In scenarios where most current cellphones would malfunction, such as in the rain and even underwater, Apple has shown a revolutionary smartphone technology that could enable you to control future iPhones flawlessly.
In a recently awarded patent, Apple describes new technologies that might enable a portable device, such as an iPhone, to handle what it refers to as “moisture events” by mechanically adjusting its on-screen display, control buttons, and sensors to suit ambient circumstances.
You might be able to use your phone more easily while it’s raining or submerged in the water thanks to Apple’s new iPhone technology.
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A moisture event can be defined as anything from a small amount of liquid being detected on the smartphone’s surface to the device being completely submerged in a liquid, which can happen when it is being used underwater.
The technology would use stress and moisture sensors to detect and eliminate any “false touches” that could be caused by liquid hitting the display screen, after which it would adjust the on-screen management format as necessary. This could entail moving control buttons farther apart, changing their appearance and functionality, or even doing rid of them entirely.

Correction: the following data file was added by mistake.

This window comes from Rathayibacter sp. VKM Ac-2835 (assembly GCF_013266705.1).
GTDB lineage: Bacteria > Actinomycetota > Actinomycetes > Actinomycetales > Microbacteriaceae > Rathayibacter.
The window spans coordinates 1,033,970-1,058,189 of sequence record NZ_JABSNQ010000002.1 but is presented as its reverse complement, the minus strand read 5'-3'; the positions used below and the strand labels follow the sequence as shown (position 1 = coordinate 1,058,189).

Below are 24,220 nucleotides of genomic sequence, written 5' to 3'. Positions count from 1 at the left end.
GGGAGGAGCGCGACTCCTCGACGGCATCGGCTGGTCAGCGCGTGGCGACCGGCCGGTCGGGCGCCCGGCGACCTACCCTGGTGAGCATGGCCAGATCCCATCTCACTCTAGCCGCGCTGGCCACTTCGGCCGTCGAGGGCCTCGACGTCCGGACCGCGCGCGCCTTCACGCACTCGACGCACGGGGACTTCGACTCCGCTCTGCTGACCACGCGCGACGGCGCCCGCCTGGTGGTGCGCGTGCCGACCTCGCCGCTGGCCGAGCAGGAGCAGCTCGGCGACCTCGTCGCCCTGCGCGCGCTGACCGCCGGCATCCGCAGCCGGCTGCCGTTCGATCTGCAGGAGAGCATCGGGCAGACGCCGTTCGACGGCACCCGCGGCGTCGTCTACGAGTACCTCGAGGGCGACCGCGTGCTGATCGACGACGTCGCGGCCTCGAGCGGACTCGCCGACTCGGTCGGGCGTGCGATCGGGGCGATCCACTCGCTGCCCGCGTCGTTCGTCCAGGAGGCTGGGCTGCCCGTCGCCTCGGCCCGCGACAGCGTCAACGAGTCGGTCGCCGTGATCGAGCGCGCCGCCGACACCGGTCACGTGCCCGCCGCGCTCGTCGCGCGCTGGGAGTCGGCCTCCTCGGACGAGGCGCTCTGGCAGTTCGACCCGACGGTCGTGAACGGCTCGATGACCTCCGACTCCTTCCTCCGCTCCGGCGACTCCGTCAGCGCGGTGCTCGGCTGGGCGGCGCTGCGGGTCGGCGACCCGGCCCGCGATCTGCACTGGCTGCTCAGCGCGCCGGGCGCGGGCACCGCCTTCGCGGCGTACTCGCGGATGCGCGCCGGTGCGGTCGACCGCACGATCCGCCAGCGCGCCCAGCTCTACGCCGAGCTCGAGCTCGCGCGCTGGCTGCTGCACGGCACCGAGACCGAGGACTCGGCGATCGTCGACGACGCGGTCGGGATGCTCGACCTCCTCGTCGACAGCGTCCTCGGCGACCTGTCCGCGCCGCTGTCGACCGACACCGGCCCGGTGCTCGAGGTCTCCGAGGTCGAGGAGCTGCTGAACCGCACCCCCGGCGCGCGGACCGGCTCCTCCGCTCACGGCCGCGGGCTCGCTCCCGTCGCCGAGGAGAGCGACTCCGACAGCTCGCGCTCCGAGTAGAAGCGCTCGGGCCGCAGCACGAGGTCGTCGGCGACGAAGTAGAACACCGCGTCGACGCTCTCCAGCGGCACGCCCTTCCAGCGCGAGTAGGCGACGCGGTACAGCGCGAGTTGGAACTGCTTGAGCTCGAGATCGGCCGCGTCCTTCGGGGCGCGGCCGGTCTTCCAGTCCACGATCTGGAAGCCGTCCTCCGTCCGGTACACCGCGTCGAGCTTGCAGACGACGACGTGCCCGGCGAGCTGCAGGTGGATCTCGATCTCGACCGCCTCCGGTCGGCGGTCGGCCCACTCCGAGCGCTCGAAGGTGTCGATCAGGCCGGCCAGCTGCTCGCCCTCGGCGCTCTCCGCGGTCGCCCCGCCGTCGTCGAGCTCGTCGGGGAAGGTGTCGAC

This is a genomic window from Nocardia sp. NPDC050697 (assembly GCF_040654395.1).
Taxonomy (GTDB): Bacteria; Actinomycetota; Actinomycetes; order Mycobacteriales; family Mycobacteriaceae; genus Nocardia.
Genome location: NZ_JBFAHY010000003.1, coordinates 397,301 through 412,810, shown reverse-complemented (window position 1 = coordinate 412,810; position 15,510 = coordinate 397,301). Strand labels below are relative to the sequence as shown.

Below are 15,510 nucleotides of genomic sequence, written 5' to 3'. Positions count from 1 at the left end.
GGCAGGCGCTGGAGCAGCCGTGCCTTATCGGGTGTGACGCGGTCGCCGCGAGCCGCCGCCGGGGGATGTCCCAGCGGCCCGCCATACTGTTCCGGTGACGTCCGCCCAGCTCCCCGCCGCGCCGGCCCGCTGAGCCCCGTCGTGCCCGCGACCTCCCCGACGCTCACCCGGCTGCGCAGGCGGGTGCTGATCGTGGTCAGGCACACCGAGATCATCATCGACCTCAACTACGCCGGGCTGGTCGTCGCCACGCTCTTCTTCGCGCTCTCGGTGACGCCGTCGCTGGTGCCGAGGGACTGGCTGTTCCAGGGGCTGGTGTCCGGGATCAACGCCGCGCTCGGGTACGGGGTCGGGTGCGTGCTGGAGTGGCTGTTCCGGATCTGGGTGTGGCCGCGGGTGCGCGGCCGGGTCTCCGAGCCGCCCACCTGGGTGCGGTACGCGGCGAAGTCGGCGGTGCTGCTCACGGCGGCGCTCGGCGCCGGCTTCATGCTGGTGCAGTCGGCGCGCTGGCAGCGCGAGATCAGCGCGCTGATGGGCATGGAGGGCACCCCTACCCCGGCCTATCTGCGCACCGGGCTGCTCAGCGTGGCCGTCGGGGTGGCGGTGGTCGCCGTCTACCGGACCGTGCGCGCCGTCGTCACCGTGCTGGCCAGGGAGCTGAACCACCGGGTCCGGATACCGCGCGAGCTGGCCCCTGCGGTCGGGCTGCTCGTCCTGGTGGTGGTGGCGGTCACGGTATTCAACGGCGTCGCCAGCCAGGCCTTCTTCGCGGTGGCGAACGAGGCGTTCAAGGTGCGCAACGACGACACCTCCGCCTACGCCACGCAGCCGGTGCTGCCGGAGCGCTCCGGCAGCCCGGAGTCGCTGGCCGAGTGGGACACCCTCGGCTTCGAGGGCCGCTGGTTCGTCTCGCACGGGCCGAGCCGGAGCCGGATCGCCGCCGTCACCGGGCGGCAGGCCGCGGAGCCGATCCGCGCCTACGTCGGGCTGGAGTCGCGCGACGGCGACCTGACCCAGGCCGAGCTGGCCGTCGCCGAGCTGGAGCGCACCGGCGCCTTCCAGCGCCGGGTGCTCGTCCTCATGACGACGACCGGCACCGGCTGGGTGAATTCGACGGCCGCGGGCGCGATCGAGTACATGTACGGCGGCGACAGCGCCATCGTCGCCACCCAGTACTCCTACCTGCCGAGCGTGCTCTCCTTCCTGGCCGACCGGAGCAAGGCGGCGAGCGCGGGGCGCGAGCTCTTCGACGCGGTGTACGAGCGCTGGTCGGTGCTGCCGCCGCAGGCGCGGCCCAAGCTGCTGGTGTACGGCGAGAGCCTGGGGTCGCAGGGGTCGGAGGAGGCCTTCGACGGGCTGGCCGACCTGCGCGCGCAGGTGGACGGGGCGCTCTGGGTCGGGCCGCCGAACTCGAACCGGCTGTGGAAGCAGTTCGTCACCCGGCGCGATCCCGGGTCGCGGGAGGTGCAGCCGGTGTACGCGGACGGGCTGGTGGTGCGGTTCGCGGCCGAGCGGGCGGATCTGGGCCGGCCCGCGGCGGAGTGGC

In addition to changing the design of the buttons, the phone would switch from using its standard capacitive touch-sensitive mode, which only functions properly in dry conditions, to using pressure sensors to detect the force and location of on-screen button presses, similar to Apple’s Force Touch and 3D Touch technologies that were most recently used in the iPhone XS range. A contact must exert pressure greater than a predetermined threshold in order to be reported; this threshold may very likely be changed depending on the type of moisture occasion currently being detected.
Underwater Mode is a mechanical reconfiguration of the user interface, controls, and digicam… [+] settings by Apple for underwater use.
For instance, a smartphone camera app operating in distinct “dry,” “wet,” and “underwater” modes is shown in Apple’s patent documentation. Each of these modes presents completely different variations of the interface that are specifically tailored to each use scenario.
While in underwater mode, the usual set of camera controls are only removed and are in place with two extra-large buttons, certain camera features in moist mode are mechanically removed from the interface to prevent them from being engaged. These are much easier to use when submerged, but they only allow for quick snapshots or video capture and don’t give you access to the camera’s settings. Instead, the camera would be mechanically tuned to produce one of the greatest underwater photographs in this scenario. In order to help you stay inside the machine’s water resistance restrictions, the smartphone’s on-screen display also changes to show the camera’s current depth underwater.
Even if capturing underwater photographs isn’t a common application for iPhone users, having a smartphone that can adapt to and handle challenging weather conditions would give Apple a distinct advantage over its rivals, especially in regions where dampness events are a regular occurrence. However, some users may find it quite confusing if an interface changes without warning or moves buttons around, so great care should be given while designing such interfaces.
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